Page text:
In the 13th century the county of Tyrol took advantage of the political weakness of the bishops to enlarge its territory at their expense. By the 15th century, both bishoprics had come under the influence of the Austrian Hapsburgs, even though the balance of power continually shifted between the Italian and German-speaking populations. As a whole the region prospered; many important projects for the public good were undertaken, in particular the drying of the marshes, which made a lot of land available for agricultural use. The turning point for region came in 1803, when Napoleon’s army invaded and annexed it to the Napoleonic kingdom of Italy, stripping the bishops of their land rights. The region was called Haut Adige (Alto Adige), to avoid any reference to the historical county of Tyrol. After Napoleon’s defeat in 1815, the whole region was annexed to the Austrian Empire where it remained until 1918.
Under the rule of the fascist dictator, Mussolini, the region was subjected to an intensive programme of Italianisation. All references to the name Tyrol were banned and the region was now called Venezia Tridentina. This was an attempt to justify an Italian claim on the area by linking it to an old Roman region, Regio X Venetia et Histria. In 1938 Hitler and Mussolini agreed to relocate the German-speaking people to German territories, but the outbreak of the war prevented this from being carried out. In 1946, it was agreed that the region would be granted considerable autonomy within the new Italian constitution, making German and Italian both official languages; however, this was unsatisfactory to the German-speaking population, and separatist movements began a terrorist campaign. The issue was resolved in 1971, when the province of Bolzano received greater autonomy and financial subsidies from Italy. Since then, although not completely integrated, the two communities have lived harmoniously side by side, with both German and Italian schools required to teach both languages. Today, it is a popular tourist destination and one of the wealthiest regions in Italy.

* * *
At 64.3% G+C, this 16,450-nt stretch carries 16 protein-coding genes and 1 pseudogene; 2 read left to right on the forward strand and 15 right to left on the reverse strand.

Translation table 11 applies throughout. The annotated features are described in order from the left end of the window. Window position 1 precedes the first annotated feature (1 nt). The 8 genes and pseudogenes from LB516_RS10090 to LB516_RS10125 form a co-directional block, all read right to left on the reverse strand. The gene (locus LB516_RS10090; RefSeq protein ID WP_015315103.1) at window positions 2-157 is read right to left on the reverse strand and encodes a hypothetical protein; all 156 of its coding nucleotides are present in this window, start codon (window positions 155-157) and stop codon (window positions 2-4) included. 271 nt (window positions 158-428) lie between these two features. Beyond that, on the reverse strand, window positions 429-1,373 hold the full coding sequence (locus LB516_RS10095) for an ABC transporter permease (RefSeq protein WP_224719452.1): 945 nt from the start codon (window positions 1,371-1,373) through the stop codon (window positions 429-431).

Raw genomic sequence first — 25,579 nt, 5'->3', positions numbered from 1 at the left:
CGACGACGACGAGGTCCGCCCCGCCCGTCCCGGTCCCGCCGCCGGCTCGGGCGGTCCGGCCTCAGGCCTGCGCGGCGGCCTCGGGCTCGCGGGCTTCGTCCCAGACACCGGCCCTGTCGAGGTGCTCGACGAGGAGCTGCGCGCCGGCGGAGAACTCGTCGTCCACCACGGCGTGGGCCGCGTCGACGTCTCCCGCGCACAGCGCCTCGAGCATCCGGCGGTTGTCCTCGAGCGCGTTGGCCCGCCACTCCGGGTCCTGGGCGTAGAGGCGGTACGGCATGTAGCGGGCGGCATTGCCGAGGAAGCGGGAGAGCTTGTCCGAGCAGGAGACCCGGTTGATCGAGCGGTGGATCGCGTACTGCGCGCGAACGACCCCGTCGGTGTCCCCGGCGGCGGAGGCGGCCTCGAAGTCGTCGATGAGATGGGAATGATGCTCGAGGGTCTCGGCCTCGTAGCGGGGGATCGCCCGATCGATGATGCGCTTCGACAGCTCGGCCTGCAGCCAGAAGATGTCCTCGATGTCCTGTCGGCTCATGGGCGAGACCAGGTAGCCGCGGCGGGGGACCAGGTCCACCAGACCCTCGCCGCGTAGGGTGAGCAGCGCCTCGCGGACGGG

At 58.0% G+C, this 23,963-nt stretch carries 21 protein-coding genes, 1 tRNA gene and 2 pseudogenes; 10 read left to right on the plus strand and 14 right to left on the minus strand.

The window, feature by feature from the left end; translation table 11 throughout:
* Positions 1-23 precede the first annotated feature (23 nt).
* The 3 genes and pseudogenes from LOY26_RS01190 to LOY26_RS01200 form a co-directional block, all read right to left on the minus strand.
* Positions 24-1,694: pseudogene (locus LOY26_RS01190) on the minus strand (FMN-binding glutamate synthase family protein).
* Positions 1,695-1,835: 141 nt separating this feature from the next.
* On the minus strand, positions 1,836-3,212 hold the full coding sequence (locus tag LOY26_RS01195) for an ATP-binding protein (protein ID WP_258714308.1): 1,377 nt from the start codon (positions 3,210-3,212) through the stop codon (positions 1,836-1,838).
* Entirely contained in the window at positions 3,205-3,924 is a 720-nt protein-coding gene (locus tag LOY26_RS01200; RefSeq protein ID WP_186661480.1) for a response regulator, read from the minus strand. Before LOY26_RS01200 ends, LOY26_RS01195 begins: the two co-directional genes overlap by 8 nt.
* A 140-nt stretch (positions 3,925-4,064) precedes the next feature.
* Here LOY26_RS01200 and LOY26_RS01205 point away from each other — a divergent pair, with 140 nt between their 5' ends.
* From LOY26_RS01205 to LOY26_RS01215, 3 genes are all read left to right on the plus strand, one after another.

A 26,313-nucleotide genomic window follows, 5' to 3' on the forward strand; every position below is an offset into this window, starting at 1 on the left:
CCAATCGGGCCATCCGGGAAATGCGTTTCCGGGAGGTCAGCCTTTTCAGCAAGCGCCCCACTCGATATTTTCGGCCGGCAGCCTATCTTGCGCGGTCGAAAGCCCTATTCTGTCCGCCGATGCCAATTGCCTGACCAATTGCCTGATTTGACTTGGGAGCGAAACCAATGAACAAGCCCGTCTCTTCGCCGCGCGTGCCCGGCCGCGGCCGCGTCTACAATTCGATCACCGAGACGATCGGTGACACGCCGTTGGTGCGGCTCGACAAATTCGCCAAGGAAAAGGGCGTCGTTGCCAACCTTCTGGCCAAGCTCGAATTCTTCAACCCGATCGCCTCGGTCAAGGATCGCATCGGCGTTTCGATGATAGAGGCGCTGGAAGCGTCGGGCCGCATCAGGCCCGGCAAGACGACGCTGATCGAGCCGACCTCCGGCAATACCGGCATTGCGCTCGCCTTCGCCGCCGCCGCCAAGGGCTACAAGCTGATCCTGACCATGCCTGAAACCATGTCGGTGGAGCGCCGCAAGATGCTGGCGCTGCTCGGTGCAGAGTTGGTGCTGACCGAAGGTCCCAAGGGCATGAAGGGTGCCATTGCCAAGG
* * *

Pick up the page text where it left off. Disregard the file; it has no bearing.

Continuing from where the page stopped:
The Food of Trentino-Alto Adige
The food culture of the Romans was completely lost when the Roman Empire fell and barbarian hordes took over the region. Many of the dishes, such as sauerkraut, knödel dumplings and rich stews, are therefore Germanic in origin and influenced by Central Europe although pastas and pizzas are found on many menus.
There has been little Italian influence in the cuisine except for polenta, the staple food of the region but made with potato, buckwheat as well as cornmeal, largely flavoured with butter and cheese. Polenta can also be made into a cake, savoury or sweet, calledsmacafam. Pasta consists of tagliatelle - served with a sauce made with speck, raviolifilled with spinach and ricotta, and strangolapreti, a spinach and cheese potato gnocchi. Small noodles called spatzli are served with beef dishes. As in German cooking, potato is the favourite carbohydrate.